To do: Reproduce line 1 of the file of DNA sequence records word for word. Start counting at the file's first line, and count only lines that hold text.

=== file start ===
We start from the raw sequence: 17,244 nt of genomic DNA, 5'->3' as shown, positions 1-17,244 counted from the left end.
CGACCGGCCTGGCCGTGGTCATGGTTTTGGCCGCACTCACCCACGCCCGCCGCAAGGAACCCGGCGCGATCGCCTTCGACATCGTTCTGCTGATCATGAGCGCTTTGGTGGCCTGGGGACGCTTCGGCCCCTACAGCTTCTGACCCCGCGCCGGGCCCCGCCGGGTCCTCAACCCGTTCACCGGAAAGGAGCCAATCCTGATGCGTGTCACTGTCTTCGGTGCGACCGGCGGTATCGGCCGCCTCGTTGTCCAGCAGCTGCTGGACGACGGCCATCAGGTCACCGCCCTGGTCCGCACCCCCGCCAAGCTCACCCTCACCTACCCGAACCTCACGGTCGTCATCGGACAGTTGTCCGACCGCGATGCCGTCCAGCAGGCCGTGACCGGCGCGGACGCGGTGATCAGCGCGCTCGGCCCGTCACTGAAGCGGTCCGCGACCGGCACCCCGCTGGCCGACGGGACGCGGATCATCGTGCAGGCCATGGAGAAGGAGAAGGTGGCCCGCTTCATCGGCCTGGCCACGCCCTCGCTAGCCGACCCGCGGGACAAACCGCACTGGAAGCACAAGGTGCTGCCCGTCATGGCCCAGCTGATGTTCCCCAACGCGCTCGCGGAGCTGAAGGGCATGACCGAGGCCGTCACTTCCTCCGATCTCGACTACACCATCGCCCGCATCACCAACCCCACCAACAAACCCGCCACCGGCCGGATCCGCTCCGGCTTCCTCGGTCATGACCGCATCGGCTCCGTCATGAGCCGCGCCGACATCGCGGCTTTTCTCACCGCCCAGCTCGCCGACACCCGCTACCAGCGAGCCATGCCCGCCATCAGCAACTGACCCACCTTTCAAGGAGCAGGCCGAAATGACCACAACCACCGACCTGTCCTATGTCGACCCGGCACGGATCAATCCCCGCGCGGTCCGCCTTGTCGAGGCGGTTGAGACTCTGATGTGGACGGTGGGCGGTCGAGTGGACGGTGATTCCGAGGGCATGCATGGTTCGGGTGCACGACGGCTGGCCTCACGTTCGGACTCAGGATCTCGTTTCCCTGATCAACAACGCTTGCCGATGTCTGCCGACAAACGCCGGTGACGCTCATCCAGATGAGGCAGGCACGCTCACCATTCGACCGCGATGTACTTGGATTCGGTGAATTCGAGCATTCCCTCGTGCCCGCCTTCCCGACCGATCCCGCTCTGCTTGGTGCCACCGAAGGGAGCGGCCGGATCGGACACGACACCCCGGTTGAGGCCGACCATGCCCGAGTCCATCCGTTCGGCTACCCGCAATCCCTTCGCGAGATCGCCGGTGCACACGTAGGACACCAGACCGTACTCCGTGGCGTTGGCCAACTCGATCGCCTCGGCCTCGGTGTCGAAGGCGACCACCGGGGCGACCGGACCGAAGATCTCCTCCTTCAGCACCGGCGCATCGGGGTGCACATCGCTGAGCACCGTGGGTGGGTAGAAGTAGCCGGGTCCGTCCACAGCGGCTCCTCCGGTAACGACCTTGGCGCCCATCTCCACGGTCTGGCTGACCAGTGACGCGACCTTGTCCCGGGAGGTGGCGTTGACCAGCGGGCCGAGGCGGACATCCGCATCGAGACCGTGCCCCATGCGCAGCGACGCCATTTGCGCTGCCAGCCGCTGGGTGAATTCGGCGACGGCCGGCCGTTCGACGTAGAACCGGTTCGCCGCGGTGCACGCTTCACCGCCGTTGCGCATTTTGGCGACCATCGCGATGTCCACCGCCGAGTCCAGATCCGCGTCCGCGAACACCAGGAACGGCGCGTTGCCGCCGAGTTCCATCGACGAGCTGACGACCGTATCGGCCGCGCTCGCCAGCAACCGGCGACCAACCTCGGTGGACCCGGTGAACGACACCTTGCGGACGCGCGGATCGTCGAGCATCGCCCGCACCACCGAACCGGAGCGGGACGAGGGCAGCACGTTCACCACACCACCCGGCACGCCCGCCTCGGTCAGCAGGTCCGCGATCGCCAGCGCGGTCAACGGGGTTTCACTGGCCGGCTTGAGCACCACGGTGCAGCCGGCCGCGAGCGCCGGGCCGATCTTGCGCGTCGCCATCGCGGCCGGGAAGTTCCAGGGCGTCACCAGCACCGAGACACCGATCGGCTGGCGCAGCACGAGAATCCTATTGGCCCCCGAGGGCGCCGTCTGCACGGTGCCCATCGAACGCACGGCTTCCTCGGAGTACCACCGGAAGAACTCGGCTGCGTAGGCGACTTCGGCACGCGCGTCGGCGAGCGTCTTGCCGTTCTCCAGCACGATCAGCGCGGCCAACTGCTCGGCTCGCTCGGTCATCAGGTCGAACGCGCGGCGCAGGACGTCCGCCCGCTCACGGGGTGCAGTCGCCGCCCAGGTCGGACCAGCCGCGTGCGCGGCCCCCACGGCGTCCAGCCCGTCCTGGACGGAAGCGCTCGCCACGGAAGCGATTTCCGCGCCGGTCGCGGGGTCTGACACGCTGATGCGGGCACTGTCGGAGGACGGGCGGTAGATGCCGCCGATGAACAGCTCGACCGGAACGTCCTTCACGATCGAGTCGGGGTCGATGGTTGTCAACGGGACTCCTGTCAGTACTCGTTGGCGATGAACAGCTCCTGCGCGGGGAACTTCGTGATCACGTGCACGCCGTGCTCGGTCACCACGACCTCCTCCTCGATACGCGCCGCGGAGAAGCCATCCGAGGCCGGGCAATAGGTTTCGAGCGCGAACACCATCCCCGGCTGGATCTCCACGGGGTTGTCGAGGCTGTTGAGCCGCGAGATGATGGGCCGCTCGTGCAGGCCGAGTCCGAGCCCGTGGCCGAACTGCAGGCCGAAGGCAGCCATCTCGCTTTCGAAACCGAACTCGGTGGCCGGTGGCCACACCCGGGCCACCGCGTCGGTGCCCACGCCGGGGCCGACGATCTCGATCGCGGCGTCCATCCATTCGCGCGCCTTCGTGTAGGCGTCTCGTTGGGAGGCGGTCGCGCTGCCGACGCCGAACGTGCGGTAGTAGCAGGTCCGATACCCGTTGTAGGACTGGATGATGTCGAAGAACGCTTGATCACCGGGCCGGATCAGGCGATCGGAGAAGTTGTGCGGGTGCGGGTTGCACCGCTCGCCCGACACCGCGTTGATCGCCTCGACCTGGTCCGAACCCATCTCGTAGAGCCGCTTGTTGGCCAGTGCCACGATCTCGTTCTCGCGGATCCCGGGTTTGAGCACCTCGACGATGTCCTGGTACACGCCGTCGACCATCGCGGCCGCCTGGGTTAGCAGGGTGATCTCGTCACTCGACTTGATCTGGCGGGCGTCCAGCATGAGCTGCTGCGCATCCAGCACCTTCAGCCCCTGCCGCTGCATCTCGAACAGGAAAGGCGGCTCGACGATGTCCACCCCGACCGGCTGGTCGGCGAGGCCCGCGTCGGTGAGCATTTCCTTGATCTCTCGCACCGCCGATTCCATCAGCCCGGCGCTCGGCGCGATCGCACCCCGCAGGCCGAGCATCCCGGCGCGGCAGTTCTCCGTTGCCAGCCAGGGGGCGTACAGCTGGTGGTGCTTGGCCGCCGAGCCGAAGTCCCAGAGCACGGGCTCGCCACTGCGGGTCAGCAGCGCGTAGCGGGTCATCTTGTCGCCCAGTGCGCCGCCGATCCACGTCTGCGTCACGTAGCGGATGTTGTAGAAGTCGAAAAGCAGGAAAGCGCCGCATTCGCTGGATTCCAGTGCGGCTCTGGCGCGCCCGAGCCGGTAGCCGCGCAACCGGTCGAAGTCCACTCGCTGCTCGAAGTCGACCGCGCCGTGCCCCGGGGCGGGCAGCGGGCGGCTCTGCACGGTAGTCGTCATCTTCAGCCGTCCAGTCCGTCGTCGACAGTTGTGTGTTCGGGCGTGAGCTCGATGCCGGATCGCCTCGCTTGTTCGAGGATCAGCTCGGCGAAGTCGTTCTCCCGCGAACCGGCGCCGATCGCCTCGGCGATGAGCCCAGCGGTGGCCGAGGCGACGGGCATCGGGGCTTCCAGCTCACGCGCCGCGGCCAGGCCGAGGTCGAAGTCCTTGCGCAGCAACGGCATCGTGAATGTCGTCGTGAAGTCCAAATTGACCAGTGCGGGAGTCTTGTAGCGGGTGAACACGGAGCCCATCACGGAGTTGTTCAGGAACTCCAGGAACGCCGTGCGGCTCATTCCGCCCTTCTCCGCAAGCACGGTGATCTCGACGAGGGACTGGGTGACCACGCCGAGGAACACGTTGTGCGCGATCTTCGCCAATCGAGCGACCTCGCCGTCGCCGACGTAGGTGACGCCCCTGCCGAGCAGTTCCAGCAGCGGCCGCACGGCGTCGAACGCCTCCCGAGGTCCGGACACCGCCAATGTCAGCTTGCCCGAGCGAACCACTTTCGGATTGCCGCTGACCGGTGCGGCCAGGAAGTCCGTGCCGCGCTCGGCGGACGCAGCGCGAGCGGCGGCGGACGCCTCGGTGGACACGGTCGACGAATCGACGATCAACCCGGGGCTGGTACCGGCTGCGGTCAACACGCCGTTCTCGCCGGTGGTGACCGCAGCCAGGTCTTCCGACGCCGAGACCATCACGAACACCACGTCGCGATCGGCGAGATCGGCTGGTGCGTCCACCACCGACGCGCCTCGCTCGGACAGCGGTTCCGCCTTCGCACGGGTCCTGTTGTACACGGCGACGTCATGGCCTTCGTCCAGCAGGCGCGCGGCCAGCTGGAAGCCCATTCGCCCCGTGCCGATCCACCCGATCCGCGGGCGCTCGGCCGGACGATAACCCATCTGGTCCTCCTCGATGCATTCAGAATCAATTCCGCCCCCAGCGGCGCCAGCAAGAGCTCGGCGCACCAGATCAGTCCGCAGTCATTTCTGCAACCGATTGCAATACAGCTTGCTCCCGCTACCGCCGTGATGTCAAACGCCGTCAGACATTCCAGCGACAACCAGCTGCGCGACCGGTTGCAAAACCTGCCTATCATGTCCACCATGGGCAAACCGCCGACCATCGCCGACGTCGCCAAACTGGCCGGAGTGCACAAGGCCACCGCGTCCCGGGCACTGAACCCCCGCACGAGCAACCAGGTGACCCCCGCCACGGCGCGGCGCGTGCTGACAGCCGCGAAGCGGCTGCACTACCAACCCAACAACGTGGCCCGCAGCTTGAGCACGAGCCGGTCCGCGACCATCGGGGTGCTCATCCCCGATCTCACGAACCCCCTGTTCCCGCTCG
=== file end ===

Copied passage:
We start from the raw sequence: 17,244 nt of genomic DNA, 5'->3' as shown, positions 1-17,244 counted from the left end.